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My America: A Poetry Atlas of the United States Hardcover – September 1, 2000


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Product Details

  • Age Range: 8 - 12 years
  • Grade Level: 4 - 6
  • Hardcover: 96 pages
  • Publisher: Simon & Schuster Books for Young Readers; 1st edition (September 1, 2000)
  • Language: English
  • ISBN-10: 0689812477
  • ISBN-13: 978-0689812477
  • Product Dimensions: 10.8 x 9.7 x 0.6 inches
  • Shipping Weight: 15.2 ounces (View shipping rates and policies)
  • Average Customer Review: 4.8 out of 5 stars  See all reviews (4 customer reviews)
  • Amazon Best Sellers Rank: #386,149 in Books (See Top 100 in Books)

Editorial Reviews

From School Library Journal

Grade 3-8-Seven regions plus Washington, DC, are explored through 51 poems by 40 different poets. The selections explore each area's geography, climate, or urban or rural features. Classic poets such as Langston Hughes, Carl Sandburg, and Nikki Giovanni are represented along with David McCord, X. J. Kennedy, Myra Cohn Livingston, and Hopkins himself. Twenty poems were commissioned especially for the book. Alcorn's paintings reflect the emotional range of the poems through a variety of styles and images. The artist expresses the diversity of American geography using shape, colors, and texture to evoke a variety of landscapes and including people from many cultural backgrounds. Each section is preceded by a painted map of the region and brief lists of facts, including a "Great Fact" for each state. Previous collections of poetry about America have taken chronological, thematic, or biographical approaches. This regional arrangement invites connections to literature set in the places presented. When used along with Nora Panzer's Celebrate America in Poetry and Art (Hyperion, 1999) and Hopkins's Hand in Hand: An American History through Poetry (S & S, 1994) and Lives: Poems about Famous Americans (HarperCollins, 1999), this volume will enrich literature and social-studies units.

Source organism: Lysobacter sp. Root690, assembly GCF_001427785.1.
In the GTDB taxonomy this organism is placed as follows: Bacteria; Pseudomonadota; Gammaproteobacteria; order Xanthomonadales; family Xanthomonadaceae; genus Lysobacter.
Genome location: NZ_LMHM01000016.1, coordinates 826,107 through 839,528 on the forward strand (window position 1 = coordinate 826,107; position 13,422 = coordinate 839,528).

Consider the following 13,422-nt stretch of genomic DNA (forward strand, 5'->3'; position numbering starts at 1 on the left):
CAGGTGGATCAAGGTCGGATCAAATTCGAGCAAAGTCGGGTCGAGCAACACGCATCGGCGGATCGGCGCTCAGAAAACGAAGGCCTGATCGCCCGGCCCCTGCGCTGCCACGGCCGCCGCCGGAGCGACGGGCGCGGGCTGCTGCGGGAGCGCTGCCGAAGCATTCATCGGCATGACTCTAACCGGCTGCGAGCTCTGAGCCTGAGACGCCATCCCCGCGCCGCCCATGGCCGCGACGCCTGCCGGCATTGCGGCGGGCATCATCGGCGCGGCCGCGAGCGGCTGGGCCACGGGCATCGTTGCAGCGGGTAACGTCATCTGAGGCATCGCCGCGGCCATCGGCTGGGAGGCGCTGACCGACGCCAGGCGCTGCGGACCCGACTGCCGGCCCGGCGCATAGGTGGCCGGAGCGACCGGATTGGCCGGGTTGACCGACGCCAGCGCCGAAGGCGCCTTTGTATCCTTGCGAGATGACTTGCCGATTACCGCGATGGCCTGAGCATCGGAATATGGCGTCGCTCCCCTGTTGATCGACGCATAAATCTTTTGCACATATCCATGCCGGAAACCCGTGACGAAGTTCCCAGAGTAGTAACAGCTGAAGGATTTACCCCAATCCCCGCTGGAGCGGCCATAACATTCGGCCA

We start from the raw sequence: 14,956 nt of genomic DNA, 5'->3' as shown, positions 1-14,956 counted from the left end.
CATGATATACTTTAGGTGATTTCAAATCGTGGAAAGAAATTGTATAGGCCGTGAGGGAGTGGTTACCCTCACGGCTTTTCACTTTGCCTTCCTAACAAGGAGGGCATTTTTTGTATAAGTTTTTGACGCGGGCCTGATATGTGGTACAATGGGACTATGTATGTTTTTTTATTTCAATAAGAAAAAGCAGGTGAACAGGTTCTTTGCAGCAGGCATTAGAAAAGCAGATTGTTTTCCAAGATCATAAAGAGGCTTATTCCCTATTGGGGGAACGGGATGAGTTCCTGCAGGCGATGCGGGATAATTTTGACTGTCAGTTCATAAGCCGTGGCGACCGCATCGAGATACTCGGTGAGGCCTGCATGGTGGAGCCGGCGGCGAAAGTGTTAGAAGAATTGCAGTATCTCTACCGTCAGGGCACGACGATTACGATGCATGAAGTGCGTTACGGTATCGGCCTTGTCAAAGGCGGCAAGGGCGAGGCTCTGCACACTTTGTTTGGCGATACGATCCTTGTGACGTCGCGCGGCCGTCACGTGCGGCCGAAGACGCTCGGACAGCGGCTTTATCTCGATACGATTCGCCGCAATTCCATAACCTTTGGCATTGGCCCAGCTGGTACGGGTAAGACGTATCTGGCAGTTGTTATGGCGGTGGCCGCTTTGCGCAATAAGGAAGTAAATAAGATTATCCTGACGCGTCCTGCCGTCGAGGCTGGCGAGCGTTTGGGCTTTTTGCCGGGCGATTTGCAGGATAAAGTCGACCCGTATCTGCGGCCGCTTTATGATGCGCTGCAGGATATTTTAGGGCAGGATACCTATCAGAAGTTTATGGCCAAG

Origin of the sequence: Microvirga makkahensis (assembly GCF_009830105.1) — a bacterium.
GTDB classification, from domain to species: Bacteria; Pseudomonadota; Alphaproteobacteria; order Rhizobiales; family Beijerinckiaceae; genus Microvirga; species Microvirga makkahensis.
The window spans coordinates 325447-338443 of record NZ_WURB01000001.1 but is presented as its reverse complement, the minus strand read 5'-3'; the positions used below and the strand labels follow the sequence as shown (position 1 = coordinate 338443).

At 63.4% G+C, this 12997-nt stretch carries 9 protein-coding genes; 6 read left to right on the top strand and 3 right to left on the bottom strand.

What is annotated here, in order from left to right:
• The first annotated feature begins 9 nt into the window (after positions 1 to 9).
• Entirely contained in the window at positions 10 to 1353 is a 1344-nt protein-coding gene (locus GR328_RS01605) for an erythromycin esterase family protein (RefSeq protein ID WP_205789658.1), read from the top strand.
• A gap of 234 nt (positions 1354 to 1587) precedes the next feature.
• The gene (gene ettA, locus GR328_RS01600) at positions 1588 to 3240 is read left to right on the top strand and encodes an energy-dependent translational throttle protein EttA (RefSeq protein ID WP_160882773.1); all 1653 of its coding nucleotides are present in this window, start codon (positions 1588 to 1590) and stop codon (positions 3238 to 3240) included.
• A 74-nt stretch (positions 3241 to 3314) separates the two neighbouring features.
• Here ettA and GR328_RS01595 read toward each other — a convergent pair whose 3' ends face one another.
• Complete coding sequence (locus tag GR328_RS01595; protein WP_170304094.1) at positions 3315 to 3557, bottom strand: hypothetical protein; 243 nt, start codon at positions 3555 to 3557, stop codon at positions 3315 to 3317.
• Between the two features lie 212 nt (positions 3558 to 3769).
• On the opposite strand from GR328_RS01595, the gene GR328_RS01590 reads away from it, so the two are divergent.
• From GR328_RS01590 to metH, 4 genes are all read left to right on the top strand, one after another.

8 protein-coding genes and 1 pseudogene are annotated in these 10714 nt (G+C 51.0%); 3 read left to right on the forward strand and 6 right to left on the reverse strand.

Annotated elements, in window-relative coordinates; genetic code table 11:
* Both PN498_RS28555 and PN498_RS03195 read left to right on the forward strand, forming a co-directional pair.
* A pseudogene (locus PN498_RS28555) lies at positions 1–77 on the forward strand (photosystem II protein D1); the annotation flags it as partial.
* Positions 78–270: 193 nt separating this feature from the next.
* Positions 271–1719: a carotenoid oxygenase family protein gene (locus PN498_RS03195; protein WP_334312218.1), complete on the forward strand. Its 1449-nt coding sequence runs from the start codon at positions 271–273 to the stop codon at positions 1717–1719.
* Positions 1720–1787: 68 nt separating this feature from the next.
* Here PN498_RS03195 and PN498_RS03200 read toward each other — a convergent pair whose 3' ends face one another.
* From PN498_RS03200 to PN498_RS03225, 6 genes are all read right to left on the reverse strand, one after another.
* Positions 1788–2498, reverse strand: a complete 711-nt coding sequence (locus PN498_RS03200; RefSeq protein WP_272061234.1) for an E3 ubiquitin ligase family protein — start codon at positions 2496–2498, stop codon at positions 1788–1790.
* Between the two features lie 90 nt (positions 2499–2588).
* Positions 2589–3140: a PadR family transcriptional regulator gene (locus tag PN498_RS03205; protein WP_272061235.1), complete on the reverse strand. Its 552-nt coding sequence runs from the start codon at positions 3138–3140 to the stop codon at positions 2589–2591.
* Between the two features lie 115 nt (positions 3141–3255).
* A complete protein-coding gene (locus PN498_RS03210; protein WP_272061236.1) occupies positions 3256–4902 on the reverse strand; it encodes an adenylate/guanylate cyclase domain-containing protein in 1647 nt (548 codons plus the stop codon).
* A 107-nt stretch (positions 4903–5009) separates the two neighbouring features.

Barbara Chatton, College of Education, University of Wyoming, Laramie
Copyright 2000 Reed Business Information, Inc.

From Booklist

Reviewed with Bobbi Katz's We the People.